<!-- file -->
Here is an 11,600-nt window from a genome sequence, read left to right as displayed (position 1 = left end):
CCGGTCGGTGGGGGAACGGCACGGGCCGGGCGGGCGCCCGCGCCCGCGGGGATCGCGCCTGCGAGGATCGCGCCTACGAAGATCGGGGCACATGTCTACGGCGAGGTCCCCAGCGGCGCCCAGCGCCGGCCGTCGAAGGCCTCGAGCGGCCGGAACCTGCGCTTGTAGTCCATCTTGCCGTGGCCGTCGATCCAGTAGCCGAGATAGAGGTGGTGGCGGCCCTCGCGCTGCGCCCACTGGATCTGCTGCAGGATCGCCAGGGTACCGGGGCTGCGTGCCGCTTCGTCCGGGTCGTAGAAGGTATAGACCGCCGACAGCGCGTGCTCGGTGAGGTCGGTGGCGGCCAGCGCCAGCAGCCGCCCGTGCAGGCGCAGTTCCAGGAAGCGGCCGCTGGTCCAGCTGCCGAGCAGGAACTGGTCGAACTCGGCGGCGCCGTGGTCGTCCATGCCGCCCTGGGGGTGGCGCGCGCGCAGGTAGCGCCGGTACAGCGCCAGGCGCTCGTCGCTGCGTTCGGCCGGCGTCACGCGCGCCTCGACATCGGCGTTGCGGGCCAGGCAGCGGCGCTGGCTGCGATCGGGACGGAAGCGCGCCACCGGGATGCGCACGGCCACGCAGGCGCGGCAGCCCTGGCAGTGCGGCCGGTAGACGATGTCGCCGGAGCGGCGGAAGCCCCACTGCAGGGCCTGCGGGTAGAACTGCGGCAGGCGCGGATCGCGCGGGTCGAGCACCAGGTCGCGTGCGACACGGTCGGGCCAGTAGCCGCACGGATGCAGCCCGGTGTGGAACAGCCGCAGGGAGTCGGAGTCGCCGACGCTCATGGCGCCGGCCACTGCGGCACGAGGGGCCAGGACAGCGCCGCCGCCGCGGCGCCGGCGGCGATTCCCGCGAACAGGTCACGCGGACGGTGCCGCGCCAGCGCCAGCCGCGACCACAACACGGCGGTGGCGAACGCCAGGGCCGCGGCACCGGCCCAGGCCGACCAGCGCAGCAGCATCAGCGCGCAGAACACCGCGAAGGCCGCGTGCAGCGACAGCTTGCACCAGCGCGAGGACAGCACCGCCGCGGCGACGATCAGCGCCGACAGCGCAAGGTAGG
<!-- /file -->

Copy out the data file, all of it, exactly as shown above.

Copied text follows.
Here is an 11,600-nt window from a genome sequence, read left to right as displayed (position 1 = left end):
CCGGTCGGTGGGGGAACGGCACGGGCCGGGCGGGCGCCCGCGCCCGCGGGGATCGCGCCTGCGAGGATCGCGCCTACGAAGATCGGGGCACATGTCTACGGCGAGGTCCCCAGCGGCGCCCAGCGCCGGCCGTCGAAGGCCTCGAGCGGCCGGAACCTGCGCTTGTAGTCCATCTTGCCGTGGCCGTCGATCCAGTAGCCGAGATAGAGGTGGTGGCGGCCCTCGCGCTGCGCCCACTGGATCTGCTGCAGGATCGCCAGGGTACCGGGGCTGCGTGCCGCTTCGTCCGGGTCGTAGAAGGTATAGACCGCCGACAGCGCGTGCTCGGTGAGGTCGGTGGCGGCCAGCGCCAGCAGCCGCCCGTGCAGGCGCAGTTCCAGGAAGCGGCCGCTGGTCCAGCTGCCGAGCAGGAACTGGTCGAACTCGGCGGCGCCGTGGTCGTCCATGCCGCCCTGGGGGTGGCGCGCGCGCAGGTAGCGCCGGTACAGCGCCAGGCGCTCGTCGCTGCGTTCGGCCGGCGTCACGCGCGCCTCGACATCGGCGTTGCGGGCCAGGCAGCGGCGCTGGCTGCGATCGGGACGGAAGCGCGCCACCGGGATGCGCACGGCCACGCAGGCGCGGCAGCCCTGGCAGTGCGGCCGGTAGACGATGTCGCCGGAGCGGCGGAAGCCCCACTGCAGGGCCTGCGGGTAGAACTGCGGCAGGCGCGGATCGCGCGGGTCGAGCACCAGGTCGCGTGCGACACGGTCGGGCCAGTAGCCGCACGGATGCAGCCCGGTGTGGAACAGCCGCAGGGAGTCGGAGTCGCCGACGCTCATGGCGCCGGCCACTGCGGCACGAGGGGCCAGGACAGCGCCGCCGCCGCGGCGCCGGCGGCGATTCCCGCGAACAGGTCACGCGGACGGTGCCGCGCCAGCGCCAGCCGCGACCACAACACGGCGGTGGCGAACGCCAGGGCCGCGGCACCGGCCCAGGCCGACCAGCGCAGCAGCATCAGCGCGCAGAACACCGCGAAGGCCGCGTGCAGCGACAGCTTGCACCAGCGCGAGGACAGCACCGCCGCGGCGACGATCAGCGCCGACAGCGCAAGGTAGG